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I want to prove that the Hausdorff property holds for all $\kappa$-metric spaces.

For $\kappa \neq 1$, $(X,d)$ is a $\kappa$-metric space if $X$ is a set and $d$ is a function $X\times X \rightarrow \mathbb R$ such that for every $x,y,z \in X$

$1$. $d(x,y)\ge 0$

$2$. $d(x,y)=d(y,x)$

$3$. $d(x,y)=0 \iff x=y$

$4$. $d(x,z)\le \kappa [d(x,y)+d(y,z)]$.

We put a topology on $X$ by saying $U\subseteq X$ is open iff for each $x\in U$, there exists an $\epsilon>0$ such that $B_d(x,\epsilon)\subseteq U$.

In my attempted proof, take two distinct points $x,y\in X$ such that $d(x,y)=\epsilon$.

Take the open balls $B_d\left(x,{\epsilon\over {3\kappa}}\right)$ and $B_d\left(y,{\epsilon\over {3\kappa}}\right)$. Then it can be shown that $$B_d\left(x,{\epsilon\over {3\kappa}}\right)\cap B_d\left(y,{\epsilon\over {3\kappa}}\right)=\emptyset.$$ For say there is $z\in B_d\left(x,{\epsilon\over {3\kappa}}\right)\cap B_d\left(y,{\epsilon\over {3\kappa}}\right)$. Then $$d(x,y)\le \kappa \left[{\epsilon\over {3\kappa}}+{\epsilon\over {3\kappa}}\right]\\={2\over 3}{\epsilon}\\\lt \epsilon$$ which gives a contradiction.

So, we have found two disjoint open balls in $X$ that do not intersect.

At this point I was thinking that Hausdorff Property has been proved for these spaces, but then I remembered that open balls in $\kappa$-metric spaces area not necessarily open sets. And for a space to be Hausdorff , we need to find, for any two distinct points, two disjoint open sets each containing one of them.

So the above proof of Hausdorff property in $\kappa$ metric space is wrong.

Please help me prove this.

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    $\begingroup$ How are you defining open sets? $\endgroup$ – User8128 Apr 9 '16 at 16:55
  • $\begingroup$ @User8128 : To be clear, a set is said to be open if it contains an open ball around each of its points. $\endgroup$ – user118494 Apr 9 '16 at 16:57
  • $\begingroup$ @EricWofsey : Yes . $\endgroup$ – user118494 Apr 9 '16 at 16:57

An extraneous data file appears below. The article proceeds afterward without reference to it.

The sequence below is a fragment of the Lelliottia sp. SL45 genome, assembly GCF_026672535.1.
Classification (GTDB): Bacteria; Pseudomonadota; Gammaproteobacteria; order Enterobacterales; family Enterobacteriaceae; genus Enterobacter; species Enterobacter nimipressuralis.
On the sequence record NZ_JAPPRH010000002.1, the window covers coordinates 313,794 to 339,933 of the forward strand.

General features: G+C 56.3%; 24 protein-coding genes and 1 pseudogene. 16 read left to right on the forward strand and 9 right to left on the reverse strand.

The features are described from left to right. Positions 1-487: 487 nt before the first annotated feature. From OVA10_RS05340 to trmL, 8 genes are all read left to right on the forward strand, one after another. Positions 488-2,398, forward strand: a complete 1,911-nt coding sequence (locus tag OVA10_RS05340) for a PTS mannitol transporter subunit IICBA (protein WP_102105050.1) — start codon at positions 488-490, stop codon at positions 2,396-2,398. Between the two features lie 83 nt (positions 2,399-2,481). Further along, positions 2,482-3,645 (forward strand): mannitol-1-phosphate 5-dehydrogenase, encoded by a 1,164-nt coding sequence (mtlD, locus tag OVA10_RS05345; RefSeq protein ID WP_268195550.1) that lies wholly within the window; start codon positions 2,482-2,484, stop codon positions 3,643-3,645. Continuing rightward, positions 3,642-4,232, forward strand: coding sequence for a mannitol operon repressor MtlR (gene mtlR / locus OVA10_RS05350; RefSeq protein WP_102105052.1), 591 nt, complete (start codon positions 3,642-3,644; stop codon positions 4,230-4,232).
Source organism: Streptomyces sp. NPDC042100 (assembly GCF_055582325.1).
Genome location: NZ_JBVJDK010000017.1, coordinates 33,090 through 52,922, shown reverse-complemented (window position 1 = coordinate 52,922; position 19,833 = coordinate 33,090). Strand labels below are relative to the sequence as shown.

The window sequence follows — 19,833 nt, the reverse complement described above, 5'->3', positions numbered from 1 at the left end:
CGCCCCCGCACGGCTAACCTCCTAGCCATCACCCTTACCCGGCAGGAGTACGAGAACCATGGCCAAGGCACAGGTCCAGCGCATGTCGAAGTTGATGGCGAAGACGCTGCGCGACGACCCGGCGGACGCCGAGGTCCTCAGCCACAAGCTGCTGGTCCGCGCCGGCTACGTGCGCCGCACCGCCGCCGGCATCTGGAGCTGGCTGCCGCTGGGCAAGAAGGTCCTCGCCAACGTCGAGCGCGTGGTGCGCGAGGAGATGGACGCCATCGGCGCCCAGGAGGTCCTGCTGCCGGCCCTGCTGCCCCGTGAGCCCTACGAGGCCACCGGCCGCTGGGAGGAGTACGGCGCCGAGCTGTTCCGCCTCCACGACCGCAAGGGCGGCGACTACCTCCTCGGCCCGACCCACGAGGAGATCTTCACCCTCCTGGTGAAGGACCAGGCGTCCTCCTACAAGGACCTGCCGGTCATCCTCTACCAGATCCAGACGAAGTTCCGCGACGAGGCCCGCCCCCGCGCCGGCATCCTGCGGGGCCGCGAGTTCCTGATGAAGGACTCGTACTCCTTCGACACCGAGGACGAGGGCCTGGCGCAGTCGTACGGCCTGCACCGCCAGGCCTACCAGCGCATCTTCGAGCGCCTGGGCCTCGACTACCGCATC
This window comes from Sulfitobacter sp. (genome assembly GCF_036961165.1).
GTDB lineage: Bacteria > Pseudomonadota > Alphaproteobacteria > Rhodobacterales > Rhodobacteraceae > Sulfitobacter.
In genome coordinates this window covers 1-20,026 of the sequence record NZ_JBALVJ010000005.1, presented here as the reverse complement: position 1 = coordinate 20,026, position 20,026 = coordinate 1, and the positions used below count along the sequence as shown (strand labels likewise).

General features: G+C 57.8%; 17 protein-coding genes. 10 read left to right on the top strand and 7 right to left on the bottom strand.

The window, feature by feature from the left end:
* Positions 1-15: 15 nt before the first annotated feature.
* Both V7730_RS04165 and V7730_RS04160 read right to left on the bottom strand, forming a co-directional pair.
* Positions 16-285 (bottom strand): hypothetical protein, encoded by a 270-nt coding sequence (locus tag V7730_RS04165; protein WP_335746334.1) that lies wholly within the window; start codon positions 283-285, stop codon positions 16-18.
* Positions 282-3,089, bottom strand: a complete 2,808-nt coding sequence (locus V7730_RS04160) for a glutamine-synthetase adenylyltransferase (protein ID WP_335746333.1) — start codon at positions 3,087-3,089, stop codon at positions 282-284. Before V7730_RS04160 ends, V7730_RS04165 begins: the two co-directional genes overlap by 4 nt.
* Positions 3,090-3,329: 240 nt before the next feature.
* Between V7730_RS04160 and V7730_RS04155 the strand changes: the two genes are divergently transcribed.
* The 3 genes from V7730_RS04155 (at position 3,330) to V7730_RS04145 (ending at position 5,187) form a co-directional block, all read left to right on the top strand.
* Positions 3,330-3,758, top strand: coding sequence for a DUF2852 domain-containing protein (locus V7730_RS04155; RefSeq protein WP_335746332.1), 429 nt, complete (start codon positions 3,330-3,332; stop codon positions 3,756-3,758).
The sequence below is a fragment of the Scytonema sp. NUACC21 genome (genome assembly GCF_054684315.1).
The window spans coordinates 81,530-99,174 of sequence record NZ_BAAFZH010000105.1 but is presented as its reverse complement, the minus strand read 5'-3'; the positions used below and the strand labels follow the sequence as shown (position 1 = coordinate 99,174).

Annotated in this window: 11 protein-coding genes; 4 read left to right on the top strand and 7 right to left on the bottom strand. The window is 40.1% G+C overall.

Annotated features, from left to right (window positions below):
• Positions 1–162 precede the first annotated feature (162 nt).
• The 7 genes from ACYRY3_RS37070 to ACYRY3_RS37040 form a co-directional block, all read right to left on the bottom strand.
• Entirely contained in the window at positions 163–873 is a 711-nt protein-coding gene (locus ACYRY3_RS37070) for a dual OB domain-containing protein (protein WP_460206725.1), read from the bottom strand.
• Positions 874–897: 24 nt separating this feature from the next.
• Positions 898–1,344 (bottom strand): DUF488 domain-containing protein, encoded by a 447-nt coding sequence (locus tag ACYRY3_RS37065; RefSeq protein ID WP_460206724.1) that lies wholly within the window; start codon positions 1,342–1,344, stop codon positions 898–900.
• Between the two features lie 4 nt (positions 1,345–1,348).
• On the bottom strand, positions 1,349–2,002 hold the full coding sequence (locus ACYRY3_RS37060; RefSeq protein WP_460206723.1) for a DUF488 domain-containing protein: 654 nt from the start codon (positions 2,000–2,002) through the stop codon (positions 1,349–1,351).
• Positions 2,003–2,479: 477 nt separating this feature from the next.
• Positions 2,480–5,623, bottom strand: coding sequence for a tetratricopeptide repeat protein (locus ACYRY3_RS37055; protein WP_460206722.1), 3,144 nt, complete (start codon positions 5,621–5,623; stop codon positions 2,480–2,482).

• $\begingroup$ Is there some reference for $\kappa$-metric spaces? (I have noticed that you had a few question about them recently.) The only papers I was able to find use this name for a different objects, see dx.doi.org/10.1090/S0002-9939-1987-0883422-8 or dx.doi.org/10.1090/S0002-9939-1988-0964884-5 $\endgroup$ – Martin Sleziak Apr 29 '16 at 10:35
  • $\begingroup$ @MartinSleziak : math.stackexchange.com/questions/1733552/… This is the definition of kappa-metric space I have. I was only given the definitions and asked to prove the separation axioms for it. $\endgroup$ – user118494 Apr 29 '16 at 18:34
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You can soup up your idea to inductively build open sets as follows. Fix $x\neq y$; we will define two sequences of sets $U_0\subseteq U_1\subseteq U_2\subseteq\dots$ and $V_0\subseteq V_1\subseteq V_2\subseteq\dots$ by induction. These sets will have the property that for each $n$, $d(U_n,V_n)>0$ (where $d(U_n,V_n)=\inf\{d(p,q):p\in U_n, q\in V_n\}$).

We start with $U_0=\{x\}$ and $V_0=\{y\}$. Given $U_n$ and $V_n$, let $\epsilon=d(U_n,V_n)$, and define $$U_{n+1}=\bigcup_{p\in U_n} B_d(p,\epsilon/3\kappa^2)$$ and $$V_{n+1}=\bigcup_{q\in B_n} B_d(q,\epsilon/3\kappa^2).$$

We must show that $d(U_{n+1},V_{n+1})>0$; let $r\in U_{n+1}$ and $s\in V_{n+1}$. Then there are $p\in U_n$ and $q\in V_n$ such that $d(p,r)<\epsilon/3\kappa^2$ and $d(s,q)<\epsilon/3\kappa^2$. We then have $$d(p,q)\leq \kappa^2(d(p,r)+d(r,s)+d(s,q))<\frac{2\epsilon}{3}+\kappa^2d(r,s).$$

But $d(p,q)\geq d(U_n,V_n)=\epsilon$, so this gives us $d(r,s)>\epsilon/3\kappa^2$. Thus $d(U_{n+1},V_{n+1})\geq \epsilon/3\kappa^2>0$.

Now let $U=\bigcup U_n$ and $V=\bigcup V_n$. Then $U\cap V=\emptyset$, since $U_n\cap V_n=\emptyset$ and the sequences $(U_n)$ and $(V_n)$ are ascending. Also, $x\in U_0\subseteq U$ and $y\in V_0\subseteq V$. Finally, $U$ and $V$ are open, since for any $p\in U$, $p\in U_n$ for some $n$, and then $U_{n+1}$ contains a ball around $p$ (and similarly for $V$). Thus $U$ and $V$ are disjoint open sets containing $x$ and $y$, so $X$ is Hausdorff.

More generally, this argument shows that if $A,B\subseteq X$ and $d(A,B)>0$, then $A$ and $B$ can be separated by open sets (just take $U_0=A$ and $V_0=B$).

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